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The dissolution of Czechoslovakia on December 31, 1992 left an embarrassment of riches to be divided between the new Czech and Slovak Republics. But almost five years later, many of those monies remain to be disbursed, principal among them several tons of gold with a market value of 1.7 billion Sk that are claimed by the Slovaks and 24.5 billion Sk in bank reserves demanded by the Czechs. Both sides have consistently accused eachother of double-dealing and have refused to back away from confrontation.
In the last month, however, the Czech government has appeared ready to compromise. At a recent summit of the Central European Free Trade Agreement (CEFTA) in Portorož, Slovenia, the Czech delegation made overtures towards their Slovak counterparts, while the Slovak state-run news agency TASR cited unofficial sources as promising an early October meeting between Czech and Slovak government leaders in Piešťany, Slovakia. Even if the reports are true, however, the political will that remains on both sides, after five years of hard words and bluster, may no longer be sufficient to strike a deal.
"The only big problem that exists in our relations with the Czech Republic is the question of Slovak gold and its physical return," insisted Ľubomír Goľan, deputy director of the political department at the Slovak Foreign Ministry. "At the CEFTA meeting, we received a signal from the Czech side that they are interested in this question and wanted to meet with us, but it is impossible to resolve such complex problems during short discussions."
A Slovak government source, accounting for the change in Czech thinking, explained that Czech Premier Václav Klaus has recently been pressured to settle the gold issue. The heat had come from the Czech privatization lobby, whose plans to buy up state-owned banks are on hold until the issue is resolved. The problem, however, is that Klaus may not get enough support from his coalition partners in the Czech Parliament to push a compromise package through.
Goľan would not comment on domestic Czech politics, but conceded that "it would be very good if the Czech side has the political will and sufficient political consensus to resolve this problem with Slovakia." The fact that the Czechs have reconvened the Committee for the Division of Federal Property after a four year hiatus, Goľan said, is a positive sign.
But the Slovak side is still being cagey about its willingness to meet with the Czechs. Slovak Prime Minister Vladimír Mečiar said he would "neither confirm nor deny" reports of a planned meeting with Klaus in Piešťany. Goľan, for his part, insisted that "we have nothing on paper" regarding a meeting, but conceded that "we are waiting for an agenda proposed by the Czech side. If the division of gold is on it, that would be a very good signal."
How it came to be
But the roots of the current dispute run deep. "When we speak about the dissolution of Czechoslovakia, we must remember that the Czechs have taken advantage of us," said Vladimír Hagara, spokesman for one of Slovakia's governing parties, the Movement for a Democratic Slovakia (HZDS). "They still owe us 4.2 tons of gold, and we were also cheated when the federal [shipping] fleet was divided," he said. "There are lots of other things that can be added up to 20 billion Sk," he added, giving his estimation of the total worth of Czech debts to Slovakia from the split.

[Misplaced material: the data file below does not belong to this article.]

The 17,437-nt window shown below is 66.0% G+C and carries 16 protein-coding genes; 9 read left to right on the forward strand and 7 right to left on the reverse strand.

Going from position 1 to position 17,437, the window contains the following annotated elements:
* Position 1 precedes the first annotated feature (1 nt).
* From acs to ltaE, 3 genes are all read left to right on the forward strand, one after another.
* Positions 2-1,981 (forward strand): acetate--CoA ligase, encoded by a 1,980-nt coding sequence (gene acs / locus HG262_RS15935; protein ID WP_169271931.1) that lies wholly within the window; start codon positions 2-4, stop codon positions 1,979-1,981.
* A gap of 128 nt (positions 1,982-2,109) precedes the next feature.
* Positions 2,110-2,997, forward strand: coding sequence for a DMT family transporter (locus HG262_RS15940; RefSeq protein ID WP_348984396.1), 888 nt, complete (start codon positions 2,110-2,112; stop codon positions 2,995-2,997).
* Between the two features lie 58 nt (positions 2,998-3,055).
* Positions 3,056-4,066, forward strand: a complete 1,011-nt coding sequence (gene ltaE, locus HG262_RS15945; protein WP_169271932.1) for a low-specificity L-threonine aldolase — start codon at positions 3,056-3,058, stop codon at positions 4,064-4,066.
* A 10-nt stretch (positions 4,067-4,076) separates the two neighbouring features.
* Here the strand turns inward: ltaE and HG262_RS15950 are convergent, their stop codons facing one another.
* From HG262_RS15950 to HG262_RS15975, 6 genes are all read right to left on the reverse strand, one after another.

Hagara's assertions represent a still widely-held view in Slovakia, that the country has been more sinned against than sinning over the division of former state property. Juraj Martoník, the Slovak Foreign Ministry's chief desk officer for Czech and Slovak relations, explained that the gold was the subject of an agreement signed by the National Bank of Slovakia (NBS), the Czech National Bank and the Czechoslovak State Bank on December 31, 1992. Known as Protocol 1, the contract stipulated that the gold bullion be returned to Slovakia by June 30, 1993, but according to the Slovak side, was reneged on by the Czechs. "The broken contract has since been used as [leverage] to force Slovakia on other problems concerning the division of state property," Martoník said.
Those 'other problems' might have included the 24.5 billion Sk that the Czech government says it is owed by the NBS, which stems from the division of active and passive finances of the former Czechoslovak State Bank (ŠBČS).
The NBS denies the Czech monetary claim. "We do not acknowledge this debt," stated NBS spokesman Ján Onda.
The division of ŠBČS finances was unfair, Onda said, because of "bad financial relations between the Czech and Slovak Republics." During 1992, he explained, Czech commercial banks had withdrawn their financial investments from the Slovak financial market and placed the funds with the federal bank.
When ŠBČS actives and passives were eventually divided, the Czech banks held on to a larger share of the assets, which were recorded as NBS debts. "The NBS ended up short by 24.5 billion Sk," concluded Onda, "and on the other hand never received proper compensation for its participation in financing the ŠBČS which, after the division, was taken over by the Czech side."
Despite signs that compromise might at last be at hand, the rhetoric continues unabated. "Our partners have failed us so many times in this century that we are perhaps more sensitive than anyone else to what they do," said Mečiar on an August 27 Czech television program.
25. Sep 1997 at 0:00 | Tom Nicholson